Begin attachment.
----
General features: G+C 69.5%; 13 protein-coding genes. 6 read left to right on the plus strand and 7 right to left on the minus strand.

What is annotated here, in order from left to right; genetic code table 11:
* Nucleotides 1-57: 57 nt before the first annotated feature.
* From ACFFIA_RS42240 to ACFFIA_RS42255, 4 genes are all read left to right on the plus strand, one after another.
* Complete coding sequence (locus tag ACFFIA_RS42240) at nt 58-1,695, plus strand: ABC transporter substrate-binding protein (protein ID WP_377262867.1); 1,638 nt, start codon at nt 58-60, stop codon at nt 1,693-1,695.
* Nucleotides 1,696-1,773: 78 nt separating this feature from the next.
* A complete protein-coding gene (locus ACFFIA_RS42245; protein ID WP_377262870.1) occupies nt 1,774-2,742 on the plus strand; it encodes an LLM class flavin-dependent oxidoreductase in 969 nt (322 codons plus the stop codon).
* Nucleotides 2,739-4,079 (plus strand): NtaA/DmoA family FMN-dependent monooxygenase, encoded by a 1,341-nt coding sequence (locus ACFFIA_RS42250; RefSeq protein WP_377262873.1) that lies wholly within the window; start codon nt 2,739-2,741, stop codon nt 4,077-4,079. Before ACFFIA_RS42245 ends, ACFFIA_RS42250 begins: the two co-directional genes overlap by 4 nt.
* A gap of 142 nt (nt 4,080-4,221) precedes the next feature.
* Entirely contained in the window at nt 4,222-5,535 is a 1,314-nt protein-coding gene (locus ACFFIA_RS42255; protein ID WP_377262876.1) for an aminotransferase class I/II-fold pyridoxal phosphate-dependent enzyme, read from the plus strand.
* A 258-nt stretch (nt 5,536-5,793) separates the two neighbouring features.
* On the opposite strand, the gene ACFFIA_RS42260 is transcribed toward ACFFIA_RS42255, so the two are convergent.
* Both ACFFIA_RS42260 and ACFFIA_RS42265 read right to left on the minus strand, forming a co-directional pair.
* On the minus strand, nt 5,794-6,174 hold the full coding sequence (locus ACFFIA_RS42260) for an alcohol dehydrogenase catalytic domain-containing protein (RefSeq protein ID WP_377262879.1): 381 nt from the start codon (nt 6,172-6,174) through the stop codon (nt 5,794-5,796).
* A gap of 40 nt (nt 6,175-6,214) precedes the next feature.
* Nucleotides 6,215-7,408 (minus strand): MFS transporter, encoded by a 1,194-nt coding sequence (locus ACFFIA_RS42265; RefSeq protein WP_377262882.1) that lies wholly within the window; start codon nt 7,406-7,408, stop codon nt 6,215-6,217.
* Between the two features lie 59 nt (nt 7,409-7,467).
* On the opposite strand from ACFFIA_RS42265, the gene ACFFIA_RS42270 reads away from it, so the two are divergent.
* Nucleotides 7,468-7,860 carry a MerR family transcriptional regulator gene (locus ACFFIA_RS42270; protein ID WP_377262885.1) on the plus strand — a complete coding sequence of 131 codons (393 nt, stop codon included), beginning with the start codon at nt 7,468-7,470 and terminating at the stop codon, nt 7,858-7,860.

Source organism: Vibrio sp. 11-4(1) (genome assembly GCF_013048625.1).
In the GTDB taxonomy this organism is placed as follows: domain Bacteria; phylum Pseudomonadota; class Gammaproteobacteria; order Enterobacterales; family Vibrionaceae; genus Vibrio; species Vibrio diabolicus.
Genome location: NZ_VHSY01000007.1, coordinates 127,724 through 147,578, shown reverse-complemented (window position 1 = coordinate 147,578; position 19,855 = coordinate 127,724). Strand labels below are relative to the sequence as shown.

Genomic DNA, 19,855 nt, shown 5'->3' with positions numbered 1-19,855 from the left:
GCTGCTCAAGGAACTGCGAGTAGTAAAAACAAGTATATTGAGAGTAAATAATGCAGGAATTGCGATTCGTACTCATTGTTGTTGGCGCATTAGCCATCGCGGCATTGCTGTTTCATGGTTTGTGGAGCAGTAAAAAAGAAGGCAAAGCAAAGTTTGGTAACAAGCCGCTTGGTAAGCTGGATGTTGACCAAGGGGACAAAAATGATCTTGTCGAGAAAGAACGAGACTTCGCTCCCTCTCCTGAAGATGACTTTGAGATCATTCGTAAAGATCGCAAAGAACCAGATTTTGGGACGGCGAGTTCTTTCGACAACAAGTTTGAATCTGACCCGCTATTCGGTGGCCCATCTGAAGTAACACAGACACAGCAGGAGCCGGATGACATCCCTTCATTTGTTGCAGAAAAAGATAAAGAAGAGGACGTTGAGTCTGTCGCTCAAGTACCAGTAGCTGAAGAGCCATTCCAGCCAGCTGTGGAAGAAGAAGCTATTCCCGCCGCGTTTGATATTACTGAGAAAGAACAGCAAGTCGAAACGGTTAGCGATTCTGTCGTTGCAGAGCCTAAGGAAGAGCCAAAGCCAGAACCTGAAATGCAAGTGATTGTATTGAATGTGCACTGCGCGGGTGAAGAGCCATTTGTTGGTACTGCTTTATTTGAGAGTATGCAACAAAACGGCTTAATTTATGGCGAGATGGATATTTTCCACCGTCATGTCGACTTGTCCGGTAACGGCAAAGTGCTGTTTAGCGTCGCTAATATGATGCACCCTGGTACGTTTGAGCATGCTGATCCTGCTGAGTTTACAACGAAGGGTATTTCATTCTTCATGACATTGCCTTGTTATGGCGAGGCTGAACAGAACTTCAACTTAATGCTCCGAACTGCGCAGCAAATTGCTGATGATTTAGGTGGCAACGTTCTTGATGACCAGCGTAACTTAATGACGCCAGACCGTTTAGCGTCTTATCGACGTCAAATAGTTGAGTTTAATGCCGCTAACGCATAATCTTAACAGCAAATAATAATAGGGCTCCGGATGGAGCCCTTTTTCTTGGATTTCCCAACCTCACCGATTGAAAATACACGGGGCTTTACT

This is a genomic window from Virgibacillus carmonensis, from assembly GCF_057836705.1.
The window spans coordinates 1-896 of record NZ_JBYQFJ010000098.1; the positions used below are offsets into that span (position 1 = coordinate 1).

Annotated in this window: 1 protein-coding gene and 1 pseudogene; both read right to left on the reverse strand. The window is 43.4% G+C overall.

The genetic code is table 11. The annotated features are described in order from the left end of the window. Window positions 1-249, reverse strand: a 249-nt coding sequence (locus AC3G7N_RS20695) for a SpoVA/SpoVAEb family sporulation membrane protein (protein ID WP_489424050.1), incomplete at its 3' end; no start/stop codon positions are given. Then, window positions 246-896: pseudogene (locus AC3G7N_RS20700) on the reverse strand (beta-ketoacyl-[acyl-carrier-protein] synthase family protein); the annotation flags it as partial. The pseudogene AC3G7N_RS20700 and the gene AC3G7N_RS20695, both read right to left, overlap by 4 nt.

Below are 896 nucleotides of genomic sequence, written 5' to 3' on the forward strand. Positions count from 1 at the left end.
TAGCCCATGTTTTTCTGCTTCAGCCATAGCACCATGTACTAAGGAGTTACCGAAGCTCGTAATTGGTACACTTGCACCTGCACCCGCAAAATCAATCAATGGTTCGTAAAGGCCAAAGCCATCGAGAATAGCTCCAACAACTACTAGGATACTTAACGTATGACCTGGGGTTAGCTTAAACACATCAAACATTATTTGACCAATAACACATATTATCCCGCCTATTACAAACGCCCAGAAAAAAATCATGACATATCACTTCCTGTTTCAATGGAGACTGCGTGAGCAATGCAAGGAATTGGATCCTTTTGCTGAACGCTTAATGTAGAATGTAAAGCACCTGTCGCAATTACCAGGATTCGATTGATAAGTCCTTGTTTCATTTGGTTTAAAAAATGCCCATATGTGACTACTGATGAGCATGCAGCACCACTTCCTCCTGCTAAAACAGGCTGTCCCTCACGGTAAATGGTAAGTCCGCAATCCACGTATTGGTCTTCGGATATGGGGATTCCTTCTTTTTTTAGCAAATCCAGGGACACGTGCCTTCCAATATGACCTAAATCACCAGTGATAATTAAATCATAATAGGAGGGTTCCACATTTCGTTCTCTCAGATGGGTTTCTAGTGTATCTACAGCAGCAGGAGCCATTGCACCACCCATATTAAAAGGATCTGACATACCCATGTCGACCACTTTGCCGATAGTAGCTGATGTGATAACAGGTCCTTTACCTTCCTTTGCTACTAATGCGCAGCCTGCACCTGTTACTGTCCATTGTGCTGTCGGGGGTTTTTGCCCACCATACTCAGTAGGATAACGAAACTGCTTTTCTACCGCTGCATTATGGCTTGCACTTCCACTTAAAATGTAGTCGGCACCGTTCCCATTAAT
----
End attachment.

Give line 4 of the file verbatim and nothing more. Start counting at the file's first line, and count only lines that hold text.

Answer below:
* From ACFFIA_RS42240 to ACFFIA_RS42255, 4 genes are all read left to right on the plus strand, one after another.